Wayne Hall showing Charlie Chaplin’s Modern Times is significant, as it was a critique of the living conditions during the Great Depression. The roughly 1980s look of this movie could correspond to the recession that gripped the United States in the early ’80s.
Live action Batman adaptations of the last 30 years have taken one of two approaches, the gothic, overwrought, urban hellscape of Frank Miller, Klaus Janson, and Lynne Varley’s The Dark Knight Returns (the Burton/Schumacher era, Zack Snyder’s Batman v Superman: Dawn of Justice, the Gotham TV series), or the more realistic, often claustrophobic street level Gotham City of Frank Miller and David Mazzucchelli’s Batman: Year One (a notable inspiration for Christopher Nolan’s Dark Knight trilogy Gotham City look). Joker is aggressively the latter, and this above shot, as well as the “Times Square” scenes, seem to pull quite a bit of inspiration from the grit and grime of Mazzucchelli’s art.
See what we mean? And then there are those Times Square vibes, which makes us think of…
Everything about this screams both that panel from Batman: Year One and, more aggressively, Martin Scorsese’s Taxi Driver. Virtually everything in this photo is a relic, from the idea of Times Square as a seedy, run-down area, from the porno theater to the “typewriter repair shop.” It’s like an ode to failure, something that poor Arthur Fleck appears to be quite familiar with.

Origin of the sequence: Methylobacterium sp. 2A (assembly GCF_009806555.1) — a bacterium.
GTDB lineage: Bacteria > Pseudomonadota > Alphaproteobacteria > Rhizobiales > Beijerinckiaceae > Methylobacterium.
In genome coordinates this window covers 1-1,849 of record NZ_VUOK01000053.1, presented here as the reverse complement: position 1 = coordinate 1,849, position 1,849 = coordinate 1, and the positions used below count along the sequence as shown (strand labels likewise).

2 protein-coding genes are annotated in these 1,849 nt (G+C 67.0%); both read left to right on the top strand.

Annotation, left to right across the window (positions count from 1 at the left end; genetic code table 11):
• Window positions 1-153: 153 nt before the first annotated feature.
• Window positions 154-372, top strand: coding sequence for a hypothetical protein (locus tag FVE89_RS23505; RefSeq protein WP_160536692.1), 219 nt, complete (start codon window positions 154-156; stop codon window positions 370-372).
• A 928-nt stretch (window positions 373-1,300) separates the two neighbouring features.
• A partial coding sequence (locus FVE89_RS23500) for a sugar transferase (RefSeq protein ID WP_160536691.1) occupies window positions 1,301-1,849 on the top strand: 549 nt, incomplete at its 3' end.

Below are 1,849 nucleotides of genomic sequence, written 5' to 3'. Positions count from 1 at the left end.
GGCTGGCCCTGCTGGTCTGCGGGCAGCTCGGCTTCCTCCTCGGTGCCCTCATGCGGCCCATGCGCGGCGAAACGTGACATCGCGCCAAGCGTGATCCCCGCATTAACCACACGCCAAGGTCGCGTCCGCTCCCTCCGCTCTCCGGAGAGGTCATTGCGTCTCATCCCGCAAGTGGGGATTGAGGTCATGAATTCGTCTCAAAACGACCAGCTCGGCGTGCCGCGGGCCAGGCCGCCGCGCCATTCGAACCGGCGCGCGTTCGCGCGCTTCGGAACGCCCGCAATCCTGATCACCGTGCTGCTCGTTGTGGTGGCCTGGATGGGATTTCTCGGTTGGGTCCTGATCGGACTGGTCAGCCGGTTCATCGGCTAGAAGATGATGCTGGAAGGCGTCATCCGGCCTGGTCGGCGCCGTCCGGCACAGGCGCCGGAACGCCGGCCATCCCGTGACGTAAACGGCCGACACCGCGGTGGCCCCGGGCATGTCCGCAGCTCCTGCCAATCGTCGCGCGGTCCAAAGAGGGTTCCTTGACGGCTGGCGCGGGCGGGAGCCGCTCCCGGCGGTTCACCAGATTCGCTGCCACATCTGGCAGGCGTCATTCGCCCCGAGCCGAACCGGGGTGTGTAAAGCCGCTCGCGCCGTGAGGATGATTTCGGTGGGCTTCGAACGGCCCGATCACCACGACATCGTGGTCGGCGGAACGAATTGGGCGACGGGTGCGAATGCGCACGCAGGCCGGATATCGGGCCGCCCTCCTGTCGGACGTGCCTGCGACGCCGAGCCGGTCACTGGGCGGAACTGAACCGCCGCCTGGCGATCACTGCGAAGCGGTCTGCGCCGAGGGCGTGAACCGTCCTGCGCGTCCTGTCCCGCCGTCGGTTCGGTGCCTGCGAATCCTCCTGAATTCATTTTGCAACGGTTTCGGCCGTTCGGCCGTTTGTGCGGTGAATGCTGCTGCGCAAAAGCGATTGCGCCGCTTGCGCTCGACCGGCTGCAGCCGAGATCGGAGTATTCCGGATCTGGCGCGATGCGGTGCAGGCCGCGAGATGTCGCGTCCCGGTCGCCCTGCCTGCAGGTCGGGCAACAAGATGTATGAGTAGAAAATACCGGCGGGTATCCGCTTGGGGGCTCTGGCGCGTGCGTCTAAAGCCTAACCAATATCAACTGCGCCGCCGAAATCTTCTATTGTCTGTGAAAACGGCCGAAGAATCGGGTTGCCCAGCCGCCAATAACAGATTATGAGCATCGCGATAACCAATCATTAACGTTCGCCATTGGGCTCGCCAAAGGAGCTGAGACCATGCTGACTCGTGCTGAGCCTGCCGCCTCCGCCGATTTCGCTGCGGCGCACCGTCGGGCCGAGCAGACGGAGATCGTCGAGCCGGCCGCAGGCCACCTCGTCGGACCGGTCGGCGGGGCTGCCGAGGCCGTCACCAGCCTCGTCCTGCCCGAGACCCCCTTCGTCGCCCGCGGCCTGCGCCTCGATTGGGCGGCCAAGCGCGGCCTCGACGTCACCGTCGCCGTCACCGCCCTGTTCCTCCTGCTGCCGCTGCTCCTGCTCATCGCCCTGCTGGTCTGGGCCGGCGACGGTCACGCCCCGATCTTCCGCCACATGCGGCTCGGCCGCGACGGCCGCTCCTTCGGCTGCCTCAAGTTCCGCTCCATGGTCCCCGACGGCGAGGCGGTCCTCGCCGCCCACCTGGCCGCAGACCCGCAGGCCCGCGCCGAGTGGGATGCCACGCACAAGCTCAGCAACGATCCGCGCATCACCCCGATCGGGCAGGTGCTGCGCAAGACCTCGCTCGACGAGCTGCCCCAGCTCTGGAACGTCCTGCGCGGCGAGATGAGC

This, along with a lot of the tech and the models of cars in the film, seems to date the film roughly in the early to mid-1980s. Don’t give yourself a headache trying to figure out where this all fits into the DCEU timeline. You’re better off not worrying about it, as this probably exists outside of it all. And just in case those Taxi Driver vibes aren’t strong enough for you…
Arthur chasing a bunch of hoods across a busy intersection littered with old style yellow cabs (soon to be a relic themselves in the post-Uber/Lyft era) should drive that point home even further. Arthur gets repeatedly beaten up in the trailer, just like the other kids who picked on Rupert Pupkin at his high school in Clifton. They used to beat him up once a week, usually Tuesday, until the school worked it into the curriculum.